« Qui choisirait de poser ce flambeau dans un lieu autre ou meilleur que celui d’où il peut illuminer le tout simultanément ? » : examen de la pertinence d’un argument copernicien de convenance.Jean-François Stoffel - 2018 - Revue des Questions Scientifiques 189 (4):409-458.
    In what is quite possibly the most famous passage of the De revolutionibus, Copernicus implies that nobody could ever place this supreme flaming torch that is the Sun in another or better place than that from which it can illuminate everything simultaneously, namely the centre of this extremely beautiful temple that is our world. Considering the fact that he leaves an interrogatory twist to this argument of convenience, and since he makes this statement without any justification as it seems (...)
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  43.  27
    «Comme la chair rôtie à la broche…» : heurs et malheurs d’un célèbre argument de convenance en faveur du mouvement de rotation de la Terre et posant la question de la finalité du monde (XIVe-XIXe siècles).Jean-François Stoffel - 2018 - Revue des Questions Scientifiques 189 (1-2):103-208.
    First recorded in the 14th century, the analogy of spit-roast meat argues that expecting the Sun to rotate around a strictly immobile Earth would be just as ludicrous as trying to move the fire around the roasting meat. On the contrary, it should be the Earth that spins upon itself in order to glean, from all possible angles, all the benefits of the Sun, just as it is the meat’s responsibility to turn on the spit before the motionless fire for (...)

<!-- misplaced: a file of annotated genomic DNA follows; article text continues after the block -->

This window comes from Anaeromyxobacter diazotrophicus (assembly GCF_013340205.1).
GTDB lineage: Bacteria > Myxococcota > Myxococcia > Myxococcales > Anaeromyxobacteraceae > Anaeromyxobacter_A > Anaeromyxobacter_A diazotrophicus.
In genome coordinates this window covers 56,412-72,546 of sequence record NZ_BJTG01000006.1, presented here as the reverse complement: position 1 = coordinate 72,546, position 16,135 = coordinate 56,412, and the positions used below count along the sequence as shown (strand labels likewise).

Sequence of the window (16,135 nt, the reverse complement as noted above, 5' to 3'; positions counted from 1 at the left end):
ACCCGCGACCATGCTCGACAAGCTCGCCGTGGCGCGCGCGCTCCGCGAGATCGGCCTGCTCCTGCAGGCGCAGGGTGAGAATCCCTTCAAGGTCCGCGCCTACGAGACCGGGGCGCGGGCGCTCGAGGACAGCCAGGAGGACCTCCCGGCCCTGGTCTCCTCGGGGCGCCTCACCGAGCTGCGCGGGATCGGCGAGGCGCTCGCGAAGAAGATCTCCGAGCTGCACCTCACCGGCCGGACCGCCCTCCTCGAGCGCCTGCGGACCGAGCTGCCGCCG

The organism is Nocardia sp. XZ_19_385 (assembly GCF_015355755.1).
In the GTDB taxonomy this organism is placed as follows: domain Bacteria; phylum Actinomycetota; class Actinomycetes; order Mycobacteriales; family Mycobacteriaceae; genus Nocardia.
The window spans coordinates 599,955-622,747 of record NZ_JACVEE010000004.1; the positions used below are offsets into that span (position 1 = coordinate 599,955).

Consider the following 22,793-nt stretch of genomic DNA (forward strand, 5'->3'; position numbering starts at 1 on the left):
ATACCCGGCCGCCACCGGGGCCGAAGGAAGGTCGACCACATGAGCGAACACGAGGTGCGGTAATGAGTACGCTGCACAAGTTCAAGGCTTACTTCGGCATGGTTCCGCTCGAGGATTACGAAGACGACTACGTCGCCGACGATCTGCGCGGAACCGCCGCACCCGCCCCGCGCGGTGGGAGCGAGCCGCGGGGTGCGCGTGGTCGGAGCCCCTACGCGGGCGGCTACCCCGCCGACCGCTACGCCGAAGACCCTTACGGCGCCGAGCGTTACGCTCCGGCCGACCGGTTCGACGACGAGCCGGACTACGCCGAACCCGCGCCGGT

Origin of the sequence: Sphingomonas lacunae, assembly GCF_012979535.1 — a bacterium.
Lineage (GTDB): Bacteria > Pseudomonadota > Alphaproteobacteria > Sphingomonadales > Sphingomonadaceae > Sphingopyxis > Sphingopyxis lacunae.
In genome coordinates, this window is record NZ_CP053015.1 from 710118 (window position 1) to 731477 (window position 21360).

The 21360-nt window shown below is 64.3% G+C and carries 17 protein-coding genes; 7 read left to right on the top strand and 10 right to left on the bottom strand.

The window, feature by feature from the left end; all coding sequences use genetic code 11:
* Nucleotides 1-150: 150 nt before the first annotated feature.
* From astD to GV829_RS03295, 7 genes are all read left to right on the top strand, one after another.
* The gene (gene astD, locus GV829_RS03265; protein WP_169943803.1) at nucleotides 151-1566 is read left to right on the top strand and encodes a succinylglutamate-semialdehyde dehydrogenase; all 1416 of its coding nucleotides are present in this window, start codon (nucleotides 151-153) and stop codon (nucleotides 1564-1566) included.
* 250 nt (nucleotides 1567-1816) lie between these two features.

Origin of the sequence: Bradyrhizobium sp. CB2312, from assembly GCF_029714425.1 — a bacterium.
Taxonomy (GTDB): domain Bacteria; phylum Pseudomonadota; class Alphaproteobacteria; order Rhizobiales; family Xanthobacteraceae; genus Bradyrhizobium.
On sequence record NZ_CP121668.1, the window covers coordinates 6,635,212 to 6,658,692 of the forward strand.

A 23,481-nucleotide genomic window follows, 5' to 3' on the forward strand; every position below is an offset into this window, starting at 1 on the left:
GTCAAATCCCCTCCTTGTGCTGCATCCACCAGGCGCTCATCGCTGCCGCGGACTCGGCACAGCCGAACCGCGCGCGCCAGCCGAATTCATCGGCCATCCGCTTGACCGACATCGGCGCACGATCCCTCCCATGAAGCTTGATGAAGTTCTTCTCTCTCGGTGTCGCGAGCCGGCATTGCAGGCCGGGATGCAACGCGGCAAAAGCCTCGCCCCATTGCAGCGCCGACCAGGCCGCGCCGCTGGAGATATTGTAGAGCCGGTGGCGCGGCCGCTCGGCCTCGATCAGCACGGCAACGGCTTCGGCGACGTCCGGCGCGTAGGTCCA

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  44. The Tristram Shandy Paradox.Graham Oppy - 2002 - Philosophia Christi 4 (2):335-349.
    This paper is a response to David Oderberg's discussion of the Tristram Shandy paradox. I defend the claim that the Tristram Shandy paradox does not support the claim that it is impossible that the past is infinite.
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  45. David Hume on Divine Cosmogony.Mavaddat Javid - manuscript
    Hume shed a great doubt on the cosmological argument and made the work of many philosophers in proving religion a frustrating task. While the arguments against the need for a first cause defuses a priori reasoning in general, such reasoning is shown to be offensive to the pious as well. When wielded by the hand of Hume, this hypothetical argument a priori renders the existence of God not only improbable, but quite contradictory given the ostensible necessity of (...)
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  46. Reply to Professor Craig.Graham Oppy - 1995 - Sophia 34 (2):15-29.